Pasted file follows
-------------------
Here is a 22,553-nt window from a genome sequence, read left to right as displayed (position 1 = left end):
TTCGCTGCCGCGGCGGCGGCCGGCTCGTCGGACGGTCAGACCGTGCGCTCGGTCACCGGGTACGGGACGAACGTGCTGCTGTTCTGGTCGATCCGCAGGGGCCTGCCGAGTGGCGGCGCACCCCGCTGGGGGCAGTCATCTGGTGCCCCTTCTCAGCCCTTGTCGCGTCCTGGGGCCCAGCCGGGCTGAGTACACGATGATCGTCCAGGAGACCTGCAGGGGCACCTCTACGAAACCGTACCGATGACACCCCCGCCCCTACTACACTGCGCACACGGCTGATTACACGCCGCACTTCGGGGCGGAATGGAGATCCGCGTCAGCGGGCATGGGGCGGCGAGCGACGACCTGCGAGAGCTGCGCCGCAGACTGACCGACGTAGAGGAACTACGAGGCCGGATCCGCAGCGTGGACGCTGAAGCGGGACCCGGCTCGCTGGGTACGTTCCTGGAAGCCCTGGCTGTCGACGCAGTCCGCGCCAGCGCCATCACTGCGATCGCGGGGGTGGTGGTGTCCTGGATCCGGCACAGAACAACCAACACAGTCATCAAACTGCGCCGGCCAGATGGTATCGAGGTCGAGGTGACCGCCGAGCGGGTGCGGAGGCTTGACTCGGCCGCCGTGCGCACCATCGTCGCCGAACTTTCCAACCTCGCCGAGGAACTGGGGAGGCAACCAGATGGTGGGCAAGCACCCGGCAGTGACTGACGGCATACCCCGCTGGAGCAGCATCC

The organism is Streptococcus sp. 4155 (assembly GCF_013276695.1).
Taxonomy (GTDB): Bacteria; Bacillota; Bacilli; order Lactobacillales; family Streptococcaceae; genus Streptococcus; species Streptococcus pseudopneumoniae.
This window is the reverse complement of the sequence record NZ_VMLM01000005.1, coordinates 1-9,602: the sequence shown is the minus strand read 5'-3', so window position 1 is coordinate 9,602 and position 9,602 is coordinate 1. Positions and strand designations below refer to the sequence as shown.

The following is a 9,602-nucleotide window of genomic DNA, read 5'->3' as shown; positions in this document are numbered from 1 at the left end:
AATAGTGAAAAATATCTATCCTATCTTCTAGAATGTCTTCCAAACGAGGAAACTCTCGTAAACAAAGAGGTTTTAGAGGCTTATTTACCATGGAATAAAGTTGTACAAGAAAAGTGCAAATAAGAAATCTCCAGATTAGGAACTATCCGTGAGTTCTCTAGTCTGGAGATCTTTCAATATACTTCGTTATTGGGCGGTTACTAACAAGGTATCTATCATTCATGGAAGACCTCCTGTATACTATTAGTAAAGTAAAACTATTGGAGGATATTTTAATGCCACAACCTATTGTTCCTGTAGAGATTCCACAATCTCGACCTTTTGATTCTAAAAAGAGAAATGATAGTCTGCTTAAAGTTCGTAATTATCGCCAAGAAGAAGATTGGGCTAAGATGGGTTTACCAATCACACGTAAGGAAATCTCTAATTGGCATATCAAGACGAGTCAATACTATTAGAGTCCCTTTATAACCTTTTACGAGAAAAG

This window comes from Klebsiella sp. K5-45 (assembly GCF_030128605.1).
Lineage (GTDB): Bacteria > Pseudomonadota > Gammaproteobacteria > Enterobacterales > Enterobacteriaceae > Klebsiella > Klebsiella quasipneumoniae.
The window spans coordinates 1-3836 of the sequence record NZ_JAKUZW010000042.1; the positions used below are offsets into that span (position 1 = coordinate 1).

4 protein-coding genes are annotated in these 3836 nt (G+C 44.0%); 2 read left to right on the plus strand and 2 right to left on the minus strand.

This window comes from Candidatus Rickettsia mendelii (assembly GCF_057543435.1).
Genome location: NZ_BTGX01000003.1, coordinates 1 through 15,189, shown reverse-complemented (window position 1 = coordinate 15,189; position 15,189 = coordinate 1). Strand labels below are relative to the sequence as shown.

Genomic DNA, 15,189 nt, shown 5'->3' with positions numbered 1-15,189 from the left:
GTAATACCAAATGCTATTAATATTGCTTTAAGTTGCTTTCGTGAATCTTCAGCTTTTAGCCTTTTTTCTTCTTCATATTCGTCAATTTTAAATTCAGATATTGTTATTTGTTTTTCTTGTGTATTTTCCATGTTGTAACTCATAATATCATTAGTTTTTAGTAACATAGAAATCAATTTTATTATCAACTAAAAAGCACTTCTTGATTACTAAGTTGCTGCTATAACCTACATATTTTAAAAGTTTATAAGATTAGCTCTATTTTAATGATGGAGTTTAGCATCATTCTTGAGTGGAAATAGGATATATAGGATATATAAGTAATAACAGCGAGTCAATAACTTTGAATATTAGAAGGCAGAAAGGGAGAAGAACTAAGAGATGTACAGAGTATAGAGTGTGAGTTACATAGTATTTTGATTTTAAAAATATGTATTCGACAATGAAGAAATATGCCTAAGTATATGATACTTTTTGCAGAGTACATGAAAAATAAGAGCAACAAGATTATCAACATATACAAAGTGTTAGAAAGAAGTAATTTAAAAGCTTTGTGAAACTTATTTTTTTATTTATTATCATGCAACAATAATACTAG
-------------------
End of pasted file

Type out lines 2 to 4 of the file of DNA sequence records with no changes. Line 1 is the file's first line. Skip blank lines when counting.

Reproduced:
TTCGCTGCCGCGGCGGCGGCCGGCTCGTCGGACGGTCAGACCGTGCGCTCGGTCACCGGGTACGGGACGAACGTGCTGCTGTTCTGGTCGATCCGCAGGGGCCTGCCGAGTGGCGGCGCACCCCGCTGGGGGCAGTCATCTGGTGCCCCTTCTCAGCCCTTGTCGCGTCCTGGGGCCCAGCCGGGCTGAGTACACGATGATCGTCCAGGAGACCTGCAGGGGCACCTCTACGAAACCGTACCGATGACACCCCCGCCCCTACTACACTGCGCACACGGCTGATTACACGCCGCACTTCGGGGCGGAATGGAGATCCGCGTCAGCGGGCATGGGGCGGCGAGCGACGACCTGCGAGAGCTGCGCCGCAGACTGACCGACGTAGAGGAACTACGAGGCCGGATCCGCAGCGTGGACGCTGAAGCGGGACCCGGCTCGCTGGGTACGTTCCTGGAAGCCCTGGCTGTCGACGCAGTCCGCGCCAGCGCCATCACTGCGATCGCGGGGGTGGTGGTGTCCTGGATCCGGCACAGAACAACCAACACAGTCATCAAACTGCGCCGGCCAGATGGTATCGAGGTCGAGGTGACCGCCGAGCGGGTGCGGAGGCTTGACTCGGCCGCCGTGCGCACCATCGTCGCCGAACTTTCCAACCTCGCCGAGGAACTGGGGAGGCAACCAGATGGTGGGCAAGCACCCGGCAGTGACTGACGGCATACCCCGCTGGAGCAGCATCC

The organism is Streptococcus sp. 4155 (assembly GCF_013276695.1).
Taxonomy (GTDB): Bacteria; Bacillota; Bacilli; order Lactobacillales; family Streptococcaceae; genus Streptococcus; species Streptococcus pseudopneumoniae.